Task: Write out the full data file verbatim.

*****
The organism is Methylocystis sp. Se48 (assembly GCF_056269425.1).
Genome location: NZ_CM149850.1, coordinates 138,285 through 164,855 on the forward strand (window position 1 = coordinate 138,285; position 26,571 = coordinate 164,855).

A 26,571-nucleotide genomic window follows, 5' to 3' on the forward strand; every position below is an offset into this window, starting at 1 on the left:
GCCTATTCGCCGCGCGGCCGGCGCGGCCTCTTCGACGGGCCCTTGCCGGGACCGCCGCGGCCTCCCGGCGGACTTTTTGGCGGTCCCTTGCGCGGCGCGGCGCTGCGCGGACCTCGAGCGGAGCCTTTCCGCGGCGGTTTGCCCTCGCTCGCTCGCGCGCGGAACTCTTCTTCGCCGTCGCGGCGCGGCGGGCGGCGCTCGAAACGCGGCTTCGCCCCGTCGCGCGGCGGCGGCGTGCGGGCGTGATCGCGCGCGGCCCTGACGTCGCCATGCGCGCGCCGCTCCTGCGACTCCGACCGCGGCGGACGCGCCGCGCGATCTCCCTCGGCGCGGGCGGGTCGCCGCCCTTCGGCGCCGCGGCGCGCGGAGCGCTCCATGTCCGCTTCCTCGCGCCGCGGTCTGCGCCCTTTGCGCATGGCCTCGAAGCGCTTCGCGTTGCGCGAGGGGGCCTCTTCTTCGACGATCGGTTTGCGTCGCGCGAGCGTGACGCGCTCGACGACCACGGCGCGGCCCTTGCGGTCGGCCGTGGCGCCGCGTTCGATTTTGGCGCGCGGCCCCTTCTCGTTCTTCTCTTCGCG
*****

The organism is Methylocystis sp. Se48 (assembly GCF_056269425.1).
Genome location: NZ_CM149850.1, coordinates 138,285 through 164,855 on the forward strand (window position 1 = coordinate 138,285; position 26,571 = coordinate 164,855).

A 26,571-nucleotide genomic window follows, 5' to 3' on the forward strand; every position below is an offset into this window, starting at 1 on the left:
GCCTATTCGCCGCGCGGCCGGCGCGGCCTCTTCGACGGGCCCTTGCCGGGACCGCCGCGGCCTCCCGGCGGACTTTTTGGCGGTCCCTTGCGCGGCGCGGCGCTGCGCGGACCTCGAGCGGAGCCTTTCCGCGGCGGTTTGCCCTCGCTCGCTCGCGCGCGGAACTCTTCTTCGCCGTCGCGGCGCGGCGGGCGGCGCTCGAAACGCGGCTTCGCCCCGTCGCGCGGCGGCGGCGTGCGGGCGTGATCGCGCGCGGCCCTGACGTCGCCATGCGCGCGCCGCTCCTGCGACTCCGACCGCGGCGGACGCGCCGCGCGATCTCCCTCGGCGCGGGCGGGTCGCCGCCCTTCGGCGCCGCGGCGCGCGGAGCGCTCCATGTCCGCTTCCTCGCGCCGCGGTCTGCGCCCTTTGCGCATGGCCTCGAAGCGCTTCGCGTTGCGCGAGGGGGCCTCTTCTTCGACGATCGGTTTGCGTCGCGCGAGCGTGACGCGCTCGACGACCACGGCGCGGCCCTTGCGGTCGGCCGTGGCGCCGCGTTCGATTTTGGCGCGCGGCCCCTTCTCGTTCTTCTCTTCGCG